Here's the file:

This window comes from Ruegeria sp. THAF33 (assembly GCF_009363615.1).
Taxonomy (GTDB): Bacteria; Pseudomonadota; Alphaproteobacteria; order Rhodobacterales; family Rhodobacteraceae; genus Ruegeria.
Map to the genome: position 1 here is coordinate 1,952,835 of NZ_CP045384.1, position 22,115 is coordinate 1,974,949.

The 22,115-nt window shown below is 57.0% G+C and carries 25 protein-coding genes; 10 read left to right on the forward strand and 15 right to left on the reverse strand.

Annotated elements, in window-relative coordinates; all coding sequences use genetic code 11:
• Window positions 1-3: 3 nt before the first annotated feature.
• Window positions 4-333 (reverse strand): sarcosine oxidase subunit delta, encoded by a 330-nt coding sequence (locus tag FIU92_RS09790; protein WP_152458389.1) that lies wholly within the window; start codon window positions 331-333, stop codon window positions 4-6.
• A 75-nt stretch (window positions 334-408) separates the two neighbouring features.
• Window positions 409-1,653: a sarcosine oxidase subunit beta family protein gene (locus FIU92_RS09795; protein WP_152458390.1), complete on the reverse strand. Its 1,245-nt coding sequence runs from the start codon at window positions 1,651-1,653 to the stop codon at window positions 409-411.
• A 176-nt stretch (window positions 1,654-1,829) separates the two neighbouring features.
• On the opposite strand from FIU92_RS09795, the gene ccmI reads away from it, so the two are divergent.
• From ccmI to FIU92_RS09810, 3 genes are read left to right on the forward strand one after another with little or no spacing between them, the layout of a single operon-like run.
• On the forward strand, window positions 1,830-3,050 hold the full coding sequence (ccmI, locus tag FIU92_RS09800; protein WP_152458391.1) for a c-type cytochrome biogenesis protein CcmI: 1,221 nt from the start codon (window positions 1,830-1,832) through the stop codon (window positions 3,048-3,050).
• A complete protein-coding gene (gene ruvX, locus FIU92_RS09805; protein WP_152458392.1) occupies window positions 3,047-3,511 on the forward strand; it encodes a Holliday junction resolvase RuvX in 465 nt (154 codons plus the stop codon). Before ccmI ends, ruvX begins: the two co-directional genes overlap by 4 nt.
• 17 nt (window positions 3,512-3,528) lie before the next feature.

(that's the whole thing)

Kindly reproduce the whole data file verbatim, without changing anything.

This window comes from Ruegeria sp. THAF33 (assembly GCF_009363615.1).
Taxonomy (GTDB): Bacteria; Pseudomonadota; Alphaproteobacteria; order Rhodobacterales; family Rhodobacteraceae; genus Ruegeria.
Map to the genome: position 1 here is coordinate 1,952,835 of NZ_CP045384.1, position 22,115 is coordinate 1,974,949.

The 22,115-nt window shown below is 57.0% G+C and carries 25 protein-coding genes; 10 read left to right on the forward strand and 15 right to left on the reverse strand.

Annotated elements, in window-relative coordinates; all coding sequences use genetic code 11:
• Window positions 1-3: 3 nt before the first annotated feature.
• Window positions 4-333 (reverse strand): sarcosine oxidase subunit delta, encoded by a 330-nt coding sequence (locus tag FIU92_RS09790; protein WP_152458389.1) that lies wholly within the window; start codon window positions 331-333, stop codon window positions 4-6.
• A 75-nt stretch (window positions 334-408) separates the two neighbouring features.
• Window positions 409-1,653: a sarcosine oxidase subunit beta family protein gene (locus FIU92_RS09795; protein WP_152458390.1), complete on the reverse strand. Its 1,245-nt coding sequence runs from the start codon at window positions 1,651-1,653 to the stop codon at window positions 409-411.
• A 176-nt stretch (window positions 1,654-1,829) separates the two neighbouring features.
• On the opposite strand from FIU92_RS09795, the gene ccmI reads away from it, so the two are divergent.
• From ccmI to FIU92_RS09810, 3 genes are read left to right on the forward strand one after another with little or no spacing between them, the layout of a single operon-like run.
• On the forward strand, window positions 1,830-3,050 hold the full coding sequence (ccmI, locus tag FIU92_RS09800; protein WP_152458391.1) for a c-type cytochrome biogenesis protein CcmI: 1,221 nt from the start codon (window positions 1,830-1,832) through the stop codon (window positions 3,048-3,050).
• A complete protein-coding gene (gene ruvX, locus FIU92_RS09805; protein WP_152458392.1) occupies window positions 3,047-3,511 on the forward strand; it encodes a Holliday junction resolvase RuvX in 465 nt (154 codons plus the stop codon). Before ccmI ends, ruvX begins: the two co-directional genes overlap by 4 nt.
• 17 nt (window positions 3,512-3,528) lie before the next feature.